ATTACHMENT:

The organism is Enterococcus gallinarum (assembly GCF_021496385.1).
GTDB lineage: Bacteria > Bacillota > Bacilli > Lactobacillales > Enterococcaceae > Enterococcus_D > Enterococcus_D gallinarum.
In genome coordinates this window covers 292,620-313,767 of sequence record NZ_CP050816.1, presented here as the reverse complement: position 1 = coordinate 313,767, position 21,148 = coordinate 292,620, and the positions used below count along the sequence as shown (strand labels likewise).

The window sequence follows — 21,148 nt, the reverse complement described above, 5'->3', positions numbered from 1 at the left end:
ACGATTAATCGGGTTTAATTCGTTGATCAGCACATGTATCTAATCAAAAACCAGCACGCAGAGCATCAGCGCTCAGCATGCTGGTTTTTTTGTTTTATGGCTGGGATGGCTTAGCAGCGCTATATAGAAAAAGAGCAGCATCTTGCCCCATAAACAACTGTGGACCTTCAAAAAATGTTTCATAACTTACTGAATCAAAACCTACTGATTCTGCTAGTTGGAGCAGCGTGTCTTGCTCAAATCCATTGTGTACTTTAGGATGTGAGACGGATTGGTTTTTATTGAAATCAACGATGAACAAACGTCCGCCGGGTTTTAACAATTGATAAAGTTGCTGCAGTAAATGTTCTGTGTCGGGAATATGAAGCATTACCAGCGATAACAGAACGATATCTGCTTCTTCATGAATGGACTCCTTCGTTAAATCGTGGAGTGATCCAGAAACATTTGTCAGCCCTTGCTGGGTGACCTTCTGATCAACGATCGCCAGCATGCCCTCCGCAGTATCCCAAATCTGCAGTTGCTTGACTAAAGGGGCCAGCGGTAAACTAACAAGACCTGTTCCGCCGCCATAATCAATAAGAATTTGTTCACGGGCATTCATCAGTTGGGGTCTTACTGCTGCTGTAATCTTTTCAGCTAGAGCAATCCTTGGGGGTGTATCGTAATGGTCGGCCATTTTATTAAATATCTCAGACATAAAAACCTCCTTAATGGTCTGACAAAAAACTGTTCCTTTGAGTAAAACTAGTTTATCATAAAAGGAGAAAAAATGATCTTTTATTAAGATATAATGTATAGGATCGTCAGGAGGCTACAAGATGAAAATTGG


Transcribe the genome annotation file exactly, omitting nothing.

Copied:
The organism is Enterococcus gallinarum (assembly GCF_021496385.1).
GTDB lineage: Bacteria > Bacillota > Bacilli > Lactobacillales > Enterococcaceae > Enterococcus_D > Enterococcus_D gallinarum.
In genome coordinates this window covers 292,620-313,767 of sequence record NZ_CP050816.1, presented here as the reverse complement: position 1 = coordinate 313,767, position 21,148 = coordinate 292,620, and the positions used below count along the sequence as shown (strand labels likewise).

The window sequence follows — 21,148 nt, the reverse complement described above, 5'->3', positions numbered from 1 at the left end:
ACGATTAATCGGGTTTAATTCGTTGATCAGCACATGTATCTAATCAAAAACCAGCACGCAGAGCATCAGCGCTCAGCATGCTGGTTTTTTTGTTTTATGGCTGGGATGGCTTAGCAGCGCTATATAGAAAAAGAGCAGCATCTTGCCCCATAAACAACTGTGGACCTTCAAAAAATGTTTCATAACTTACTGAATCAAAACCTACTGATTCTGCTAGTTGGAGCAGCGTGTCTTGCTCAAATCCATTGTGTACTTTAGGATGTGAGACGGATTGGTTTTTATTGAAATCAACGATGAACAAACGTCCGCCGGGTTTTAACAATTGATAAAGTTGCTGCAGTAAATGTTCTGTGTCGGGAATATGAAGCATTACCAGCGATAACAGAACGATATCTGCTTCTTCATGAATGGACTCCTTCGTTAAATCGTGGAGTGATCCAGAAACATTTGTCAGCCCTTGCTGGGTGACCTTCTGATCAACGATCGCCAGCATGCCCTCCGCAGTATCCCAAATCTGCAGTTGCTTGACTAAAGGGGCCAGCGGTAAACTAACAAGACCTGTTCCGCCGCCATAATCAATAAGAATTTGTTCACGGGCATTCATCAGTTGGGGTCTTACTGCTGCTGTAATCTTTTCAGCTAGAGCAATCCTTGGGGGTGTATCGTAATGGTCGGCCATTTTATTAAATATCTCAGACATAAAAACCTCCTTAATGGTCTGACAAAAAACTGTTCCTTTGAGTAAAACTAGTTTATCATAAAAGGAGAAAAAATGATCTTTTATTAAGATATAATGTATAGGATCGTCAGGAGGCTACAAGATGAAAATTGG